Happy Birthday Izzy Stradlin, Forgotten Guns N' Roses Lead Vocalist
Today is the 51st birthday of Izzy Stradlin, who most simply remember as the rhythm guitarist in Guns N' Roses. But if that's all you know about him, it's really sad, because a lot of what made GN'R the band it was was due to Stradlin's inspired writing. His dedication to fusing punk and Rolling Stones-esque rock is what managed to turn a project that could have just been another hair band in the '80s to one of the most significant acts ever.
It's partly his own fault, this relative anonymity. Stradlin has always been a low key guy, and in later years has been damn near reclusive. In a band with Slash and Axl, pretty much anyone would fade into the background. He found life on the road too hard to keep himself drug free, not to mention the ever increasing madness of Rose, and he quit the band during its 1991 tour.
Since then he's done some mildly successful solo work, and even helped craft songs for both Velvet Revolver and the Axl-only Guns. He seems perfectly content to be involved in rock and roll as long as he doesn't have to go out on the road. Stradlin remains a brilliant songwriter and a talented guitarist, but nobody ever talks about his lead-vocal contributions to Guns. Y'all musta forgot about...
"14 Years" is one of the rarest songs in the world... it's a tribute to how much someone appreciated the company of Axl Rose. Stradlin wrote the tune as a testament to their long friendship and creative partnership, and took lead vocals on both the recording and live performances. Rose handled the chorus. When Izzy left the band, it was no longer performed on stage, but when Stradlin joined Rose back on stage last year he busted it out once again.
It's a bittersweet tune, and more than a few verses sound like Gwen Stefani-level digs. That said, look at Axl's face in that video when it cuts to him in the chorus! He sports the greatest, "When you're right, you're right" grin you've ever seen. Lyrically, it's not Stradlin's best work, but the sheer honesty of it makes it memorable.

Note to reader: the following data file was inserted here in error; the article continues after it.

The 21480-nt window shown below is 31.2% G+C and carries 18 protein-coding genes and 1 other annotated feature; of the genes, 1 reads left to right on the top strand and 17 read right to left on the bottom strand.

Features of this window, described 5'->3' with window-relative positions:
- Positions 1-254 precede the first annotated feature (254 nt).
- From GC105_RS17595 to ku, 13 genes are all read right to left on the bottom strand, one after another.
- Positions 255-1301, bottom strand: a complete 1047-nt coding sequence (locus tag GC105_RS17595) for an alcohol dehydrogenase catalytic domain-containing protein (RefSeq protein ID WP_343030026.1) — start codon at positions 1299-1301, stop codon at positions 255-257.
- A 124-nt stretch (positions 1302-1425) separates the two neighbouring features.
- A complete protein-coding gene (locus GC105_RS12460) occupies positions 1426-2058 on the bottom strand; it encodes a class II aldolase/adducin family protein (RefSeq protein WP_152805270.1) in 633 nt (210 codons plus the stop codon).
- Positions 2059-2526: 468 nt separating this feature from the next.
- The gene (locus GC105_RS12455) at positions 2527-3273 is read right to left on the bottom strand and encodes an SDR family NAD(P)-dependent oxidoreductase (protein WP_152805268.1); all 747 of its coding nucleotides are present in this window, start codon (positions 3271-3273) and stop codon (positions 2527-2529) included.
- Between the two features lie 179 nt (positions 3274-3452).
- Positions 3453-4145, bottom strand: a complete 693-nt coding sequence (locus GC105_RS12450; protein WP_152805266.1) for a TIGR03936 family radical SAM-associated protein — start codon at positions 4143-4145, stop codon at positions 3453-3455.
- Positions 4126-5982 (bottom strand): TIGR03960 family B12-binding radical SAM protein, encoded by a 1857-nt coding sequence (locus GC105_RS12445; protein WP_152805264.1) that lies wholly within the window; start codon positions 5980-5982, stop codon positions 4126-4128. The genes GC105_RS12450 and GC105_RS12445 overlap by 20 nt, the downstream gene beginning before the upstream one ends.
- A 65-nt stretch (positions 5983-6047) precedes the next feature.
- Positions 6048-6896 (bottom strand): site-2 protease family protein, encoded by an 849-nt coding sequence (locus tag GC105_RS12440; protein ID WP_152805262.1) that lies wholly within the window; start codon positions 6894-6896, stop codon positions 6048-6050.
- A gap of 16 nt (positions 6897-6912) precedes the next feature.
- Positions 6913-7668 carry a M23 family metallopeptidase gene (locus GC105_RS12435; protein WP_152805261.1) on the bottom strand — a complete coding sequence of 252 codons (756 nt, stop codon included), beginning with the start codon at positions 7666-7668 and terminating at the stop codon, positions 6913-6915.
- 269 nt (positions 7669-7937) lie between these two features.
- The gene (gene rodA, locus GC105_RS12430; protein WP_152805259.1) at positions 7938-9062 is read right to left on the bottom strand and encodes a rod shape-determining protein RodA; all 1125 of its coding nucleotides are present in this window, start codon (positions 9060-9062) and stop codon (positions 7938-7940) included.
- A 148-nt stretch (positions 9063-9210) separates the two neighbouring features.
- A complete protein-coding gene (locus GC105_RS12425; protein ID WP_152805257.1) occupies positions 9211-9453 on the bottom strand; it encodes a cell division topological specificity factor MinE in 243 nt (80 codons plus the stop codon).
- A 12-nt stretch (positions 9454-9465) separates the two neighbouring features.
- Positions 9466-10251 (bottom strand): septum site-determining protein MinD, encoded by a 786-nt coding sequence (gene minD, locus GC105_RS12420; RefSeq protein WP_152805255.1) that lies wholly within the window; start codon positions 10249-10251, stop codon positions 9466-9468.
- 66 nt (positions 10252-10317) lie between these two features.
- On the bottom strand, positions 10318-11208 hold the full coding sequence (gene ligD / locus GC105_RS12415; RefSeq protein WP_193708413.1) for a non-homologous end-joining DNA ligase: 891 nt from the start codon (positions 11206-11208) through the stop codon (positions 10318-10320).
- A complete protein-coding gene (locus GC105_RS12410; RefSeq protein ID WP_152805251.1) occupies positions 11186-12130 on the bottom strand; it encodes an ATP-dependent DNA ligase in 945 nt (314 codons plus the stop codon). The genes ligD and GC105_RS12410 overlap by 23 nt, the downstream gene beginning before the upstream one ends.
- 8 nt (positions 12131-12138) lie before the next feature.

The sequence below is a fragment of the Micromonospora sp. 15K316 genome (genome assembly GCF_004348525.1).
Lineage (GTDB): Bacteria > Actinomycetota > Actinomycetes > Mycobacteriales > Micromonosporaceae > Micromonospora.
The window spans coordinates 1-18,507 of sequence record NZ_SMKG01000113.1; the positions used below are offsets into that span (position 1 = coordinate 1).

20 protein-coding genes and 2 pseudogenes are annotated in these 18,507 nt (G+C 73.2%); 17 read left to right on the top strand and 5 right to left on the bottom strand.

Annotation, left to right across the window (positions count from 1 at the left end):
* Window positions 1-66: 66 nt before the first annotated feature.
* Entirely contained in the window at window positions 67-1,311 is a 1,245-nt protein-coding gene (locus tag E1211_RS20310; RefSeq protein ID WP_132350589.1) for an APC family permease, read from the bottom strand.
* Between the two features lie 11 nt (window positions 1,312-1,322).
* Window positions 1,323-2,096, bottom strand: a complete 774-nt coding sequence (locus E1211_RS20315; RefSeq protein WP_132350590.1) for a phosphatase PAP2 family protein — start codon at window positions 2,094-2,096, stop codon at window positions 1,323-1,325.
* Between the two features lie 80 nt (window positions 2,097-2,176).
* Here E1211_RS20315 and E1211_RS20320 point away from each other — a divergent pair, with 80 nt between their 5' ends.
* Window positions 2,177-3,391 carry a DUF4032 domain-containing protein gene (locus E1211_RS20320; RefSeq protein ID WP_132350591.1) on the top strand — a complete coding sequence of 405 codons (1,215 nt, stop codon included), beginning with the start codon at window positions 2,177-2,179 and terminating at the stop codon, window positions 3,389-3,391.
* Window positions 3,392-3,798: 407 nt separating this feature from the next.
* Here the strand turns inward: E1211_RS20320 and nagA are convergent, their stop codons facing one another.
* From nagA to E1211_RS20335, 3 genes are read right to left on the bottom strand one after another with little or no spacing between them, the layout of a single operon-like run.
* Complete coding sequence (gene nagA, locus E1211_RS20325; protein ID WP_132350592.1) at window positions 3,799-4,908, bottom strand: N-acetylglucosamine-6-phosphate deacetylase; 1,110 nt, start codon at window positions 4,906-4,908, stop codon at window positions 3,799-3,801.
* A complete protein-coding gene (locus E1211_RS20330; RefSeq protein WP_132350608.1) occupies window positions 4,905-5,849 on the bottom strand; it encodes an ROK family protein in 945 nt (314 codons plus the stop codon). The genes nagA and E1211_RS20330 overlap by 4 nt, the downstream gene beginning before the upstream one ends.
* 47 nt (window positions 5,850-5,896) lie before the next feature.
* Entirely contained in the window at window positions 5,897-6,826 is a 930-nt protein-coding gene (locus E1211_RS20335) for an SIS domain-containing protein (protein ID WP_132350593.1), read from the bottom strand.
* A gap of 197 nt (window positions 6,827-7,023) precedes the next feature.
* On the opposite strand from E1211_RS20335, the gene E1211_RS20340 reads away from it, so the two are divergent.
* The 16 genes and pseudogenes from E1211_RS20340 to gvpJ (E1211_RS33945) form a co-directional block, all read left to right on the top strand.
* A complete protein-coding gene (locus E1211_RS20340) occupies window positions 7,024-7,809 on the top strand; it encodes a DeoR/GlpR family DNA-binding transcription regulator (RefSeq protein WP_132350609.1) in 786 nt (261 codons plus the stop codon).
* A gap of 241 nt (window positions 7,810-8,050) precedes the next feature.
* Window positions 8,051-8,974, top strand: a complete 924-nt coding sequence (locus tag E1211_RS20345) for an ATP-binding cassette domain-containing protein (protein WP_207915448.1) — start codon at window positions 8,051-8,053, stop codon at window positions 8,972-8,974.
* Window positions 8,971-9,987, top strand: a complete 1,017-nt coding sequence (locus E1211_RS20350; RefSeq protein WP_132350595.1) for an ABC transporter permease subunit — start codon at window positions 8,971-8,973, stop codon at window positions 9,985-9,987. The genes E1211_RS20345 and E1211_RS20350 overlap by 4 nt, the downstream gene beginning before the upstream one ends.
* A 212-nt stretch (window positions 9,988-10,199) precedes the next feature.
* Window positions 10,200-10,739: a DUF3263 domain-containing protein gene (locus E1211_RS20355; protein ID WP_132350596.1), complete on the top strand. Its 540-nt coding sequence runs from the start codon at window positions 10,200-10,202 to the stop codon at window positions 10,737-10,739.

"Double Talkin' Jive" Now "Double Talkin' Jive" is a criminally underrated Guns tune, and one of Izzy Stradlin's most overlooked works of genius. Stradlin wrote the song after finding actual human body parts in a garbage can outside of the recording student, and it's a wonderful mixture of Appetite energy and Illusion experimentation.
That's the album cut up there because I wanted you to hear Stradlin absolutely kill that vocal line, but Rose always sang it live. Even after Stradlin left, the tune was still a regular part of the set... a fact Rose handled with just about as much grace and dignity as you can imagine.
"You Ain't the First" Rose, Stradlin, and Shannon Hoon all share equal billing on "You Ain't the First," the only Guns N' Roses tune completely in waltz time and one that serves as a nice little, folksy break on Use Your Illusion I. While it isn't exactly a hit single, it does link the band back nicely to the feel of Lies.
"Dust and Bones" The real reason I wanted to do this article is because I think "Dust and Bones" is not only woefully underappreciated as a cut from Illusion 1, but as a song just in general. Stradlin's lyrics are a desolate ode to the frailty of human existence, all delivered with that bluesy punk approach that made him such a potent songwriter.
It's also an example of how wonderful Rose can be as a backing vocalist, supporting and accenting the power of another with his distinctive voice. Maybe if someone had sat his happy ass in the back more often and let Stradlin keep things on an even keel once in a while Rose might not have ended up such a raving raisin cake.
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